So no chance of a one-make rally series here then, eh?

Thursday, 1 December 2011

Road - Welcome to Scotland!

Whilst attending the Chevrolet 'do', I couldn't help noticing this 'warm and welcoming' sign above the door of the host venue somewhere near Peebles.

At a time when we are trying to encourage foreign folks to pay us a visit, one wonders if this is the correct message. It's the sort of thing one would expect of the 'wee Frees' rather than a tourist orientated destination like the Scottish Borders.

Given the Gothic style of engraving, the text is maybe a wee bit difficult to read, but you'll get there if you peer at it quite hard.

So, no 'hen party' or 'stag do' groups are welcome here then, eh?

I wonder if EventScotland is aware of this attempt to thwart their well meaning endeavours!

On the other hand, it could be the ideal place for a murder / mystery weekend.

Road - Captiva-ted

Chevrolet was in Scotland yesterday and today with some new vehicles (one of which will have to remain secret for a few weeks yet!) but motoring journalists got the chance to try out the latest Captiva with its new 2.2 litre turbo-diesel engine.

There will be a base model 2WD version, but Chevrolet UK reckons the 4WD ‘on demand’ version will be the most popular. No doubt the imminent arrival of snow will help to concentrate the buying public’s mind.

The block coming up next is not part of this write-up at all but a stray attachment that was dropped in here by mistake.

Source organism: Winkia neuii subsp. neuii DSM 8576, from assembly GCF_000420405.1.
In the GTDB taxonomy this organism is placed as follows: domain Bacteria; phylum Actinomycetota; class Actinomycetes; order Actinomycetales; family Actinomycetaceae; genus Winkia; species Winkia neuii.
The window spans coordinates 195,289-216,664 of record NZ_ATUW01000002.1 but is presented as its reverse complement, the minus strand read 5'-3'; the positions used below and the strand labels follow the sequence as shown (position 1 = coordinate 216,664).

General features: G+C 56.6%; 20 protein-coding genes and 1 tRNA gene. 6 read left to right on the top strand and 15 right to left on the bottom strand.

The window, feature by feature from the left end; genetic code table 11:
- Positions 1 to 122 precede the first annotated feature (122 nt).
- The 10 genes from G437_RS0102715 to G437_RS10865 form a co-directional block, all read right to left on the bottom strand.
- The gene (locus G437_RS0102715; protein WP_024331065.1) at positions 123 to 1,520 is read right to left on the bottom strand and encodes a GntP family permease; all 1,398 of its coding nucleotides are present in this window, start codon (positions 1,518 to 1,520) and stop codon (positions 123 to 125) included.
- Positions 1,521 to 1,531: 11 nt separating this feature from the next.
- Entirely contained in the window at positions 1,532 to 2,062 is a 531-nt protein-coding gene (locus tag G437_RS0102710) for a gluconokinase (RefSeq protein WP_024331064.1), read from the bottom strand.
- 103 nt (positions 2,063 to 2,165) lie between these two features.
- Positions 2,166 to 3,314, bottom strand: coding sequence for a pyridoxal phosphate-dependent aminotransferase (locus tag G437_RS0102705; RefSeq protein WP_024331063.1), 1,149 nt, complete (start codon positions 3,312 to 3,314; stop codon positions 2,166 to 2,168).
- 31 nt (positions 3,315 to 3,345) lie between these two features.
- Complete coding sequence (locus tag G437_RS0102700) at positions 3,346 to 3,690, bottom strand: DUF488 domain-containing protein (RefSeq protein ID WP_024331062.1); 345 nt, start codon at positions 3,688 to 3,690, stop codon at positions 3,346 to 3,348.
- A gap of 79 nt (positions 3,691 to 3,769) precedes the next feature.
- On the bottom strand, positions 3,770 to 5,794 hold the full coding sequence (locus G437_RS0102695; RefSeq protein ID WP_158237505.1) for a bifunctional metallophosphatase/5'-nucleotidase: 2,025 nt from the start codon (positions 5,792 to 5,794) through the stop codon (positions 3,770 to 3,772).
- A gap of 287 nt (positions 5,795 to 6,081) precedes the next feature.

It’s not an off-roader that can be used on the road, this is more of an on-roader that has the traction to get itself out of trouble on wet grass, muddy fields and icebound roads. Having said that, it has a ‘Hill Descent Control’ button, so if the going gets tougher than expected, it has the ability cope.

I tried it out on a wet, muddy, steep track and the ECU could be heard chirping away merrily as it operated the brakes to ensure that the first gear descent was all under perfect control.

The new Korean built 2.2 litre diesel is noisier outside the car than inside while the suspension system has been equally well addressed offering a comfortable, well-absorbed ride without shoogling the stomach contents of all those aboard even after a nice lunch in a welcoming hostelry.

But be careful what you specify, the towing limit varies between 1.5 to 2 tonnes, so if you want to max out on towing capacity go for the manual 6 speed transmission with either of the two 161 or 182 bhp diesel engines as neither the 2.4 or 3 litre petrol units can pull the full 2 tonnes according to the Spec Sheets.